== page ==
The Lost Portfolio
While I was at Natchez, on the 31st of December 1820, my kind friend Nicholas Berthoud, Esq. proposed to me to accompany him in his keel-boat to New Orleans. At one o’clock, the steam-boat Columbus hauled off from the landing, and took our bark in two. The steamer was soon ploughing along at full speed, and little else engaged our minds than the thought of our soon arriving at the emporium of the commerce of the Mississippi. Towards evening, however, several inquiries were made respecting particular portions of the luggage, among which ought to have been one of my portfolios containing a number of drawings made by me while gliding down the Ohio and Mississippi from Cincinnati to Natchez, and of which some were to be peculiarly valuable, being of birds previously unfigured, and perhaps undescribed. The portfolio was nowhere to be found, and I recollected that I had brought it under my arm to the margin of the stream, and there left it to the care of one of my friend’s servants, who, in the hurry of our departure, had neglected to take it on board. Besides the drawings of birds, there was in this collection a sketch in black chalk, to which I always felt greatly attached while from home. It is true the features which it represented were indelibly engraved in my heart; but the portrait of her to whom I owe so much of the happiness that I have enjoyed was not the less dear to me. When I thought during the following night of the loss I had sustained in consequence of my own negligence, imagined the possible fate of the collection, and saw it in the hands of one of the numerous boatmen lounging along the shores, who might paste the drawings to the walls of his cabin, nail them to the steering-oars of his flat-boat, or distribute them among his fellows, I felt little less vexed than I did some years before when the rats, as you know, devoured a much larger collection.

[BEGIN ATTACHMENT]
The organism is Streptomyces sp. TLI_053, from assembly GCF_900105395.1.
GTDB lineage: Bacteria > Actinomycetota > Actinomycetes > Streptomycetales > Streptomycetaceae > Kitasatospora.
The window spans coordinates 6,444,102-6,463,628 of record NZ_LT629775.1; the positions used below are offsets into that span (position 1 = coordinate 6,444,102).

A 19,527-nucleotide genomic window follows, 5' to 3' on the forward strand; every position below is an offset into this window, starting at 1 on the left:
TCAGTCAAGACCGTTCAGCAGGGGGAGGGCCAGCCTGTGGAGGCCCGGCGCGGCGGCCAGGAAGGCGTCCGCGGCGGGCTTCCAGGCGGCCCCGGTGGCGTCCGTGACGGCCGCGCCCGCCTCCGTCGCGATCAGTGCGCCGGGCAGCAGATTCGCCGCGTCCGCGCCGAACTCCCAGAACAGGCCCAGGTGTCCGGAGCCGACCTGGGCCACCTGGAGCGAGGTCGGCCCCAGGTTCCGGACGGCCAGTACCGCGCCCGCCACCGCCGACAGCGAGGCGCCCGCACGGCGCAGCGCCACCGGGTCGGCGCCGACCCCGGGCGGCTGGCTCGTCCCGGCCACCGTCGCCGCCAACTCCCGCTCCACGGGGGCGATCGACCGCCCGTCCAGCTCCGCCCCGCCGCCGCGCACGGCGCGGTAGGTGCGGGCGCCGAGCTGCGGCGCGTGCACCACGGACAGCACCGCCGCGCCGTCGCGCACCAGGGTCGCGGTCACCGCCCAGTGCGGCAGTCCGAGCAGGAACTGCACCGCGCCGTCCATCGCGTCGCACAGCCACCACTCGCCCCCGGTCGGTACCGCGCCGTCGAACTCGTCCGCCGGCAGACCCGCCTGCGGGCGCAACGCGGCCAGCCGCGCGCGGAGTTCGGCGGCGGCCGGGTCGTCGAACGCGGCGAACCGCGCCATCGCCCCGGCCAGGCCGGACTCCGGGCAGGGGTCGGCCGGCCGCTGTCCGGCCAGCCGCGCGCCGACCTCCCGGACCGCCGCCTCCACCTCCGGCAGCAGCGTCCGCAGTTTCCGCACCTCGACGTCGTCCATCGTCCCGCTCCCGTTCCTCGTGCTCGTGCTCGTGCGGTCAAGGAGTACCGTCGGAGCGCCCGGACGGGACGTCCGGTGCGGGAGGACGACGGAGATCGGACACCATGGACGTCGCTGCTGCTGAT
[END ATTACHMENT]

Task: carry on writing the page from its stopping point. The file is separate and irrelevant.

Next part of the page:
It was useless to fret myself, and so I began to devise a scheme for recovering the drawings. I wrote to Mr. Garnier and my venerable friend Charles Carré. Mr. Berthoud also wrote to a mercantile acquaintance. The letters were forwarded to Natchez from the first landing place at which we stopped, and in the course of time we reached the great eddy running by the Levee or artificial embankment at New Orleans. But before I present you with the answers to the letters sent to our acquaintances at Natchez, allow me to offer a statement of our adventures on the Mississippi.
After leaving the eddy at Natchez, we passed a long file of exquisitely beautiful Bluffs. At the end of twenty hours we reached Bayou Sara, where we found two brigs at anchor, several steamers, and a number of flat-boats, the place being of considerable mercantile importance. Here the Columbus left us to shift for ourselves, her commander being anxious to get to Baton Rouge by a certain hour, in order to secure a good cargo of cotton. We now proceeded along the great stream, sometimes floating and sometimes rowing. The shores gradually became lower and flatter, orange-trees began to make their appearance around the dwellings of the wealthy planters, and the verdure along the banks assumed a brighter tint. The thermometer stood at 68° in the shade at noon; butterflies fluttered among the flowers, of which many were in full blow; and we expected to have seen alligators half-awake floating on the numberless logs that accompanied us in our slow progress. The eddies were covered with ducks of various kinds, more especially with the beautiful species that breeds by preference on the great sycamores that every now and then present themselves along our southern waters. Baton Rouge is a very handsome place, but at present I have not time to describe it. Levees now began to stretch along the river, and wherever there was a sharp point on the shore, Negroes were there amusing themselves by raising shrimps, and now and then a cat-fish, with scooping-nets.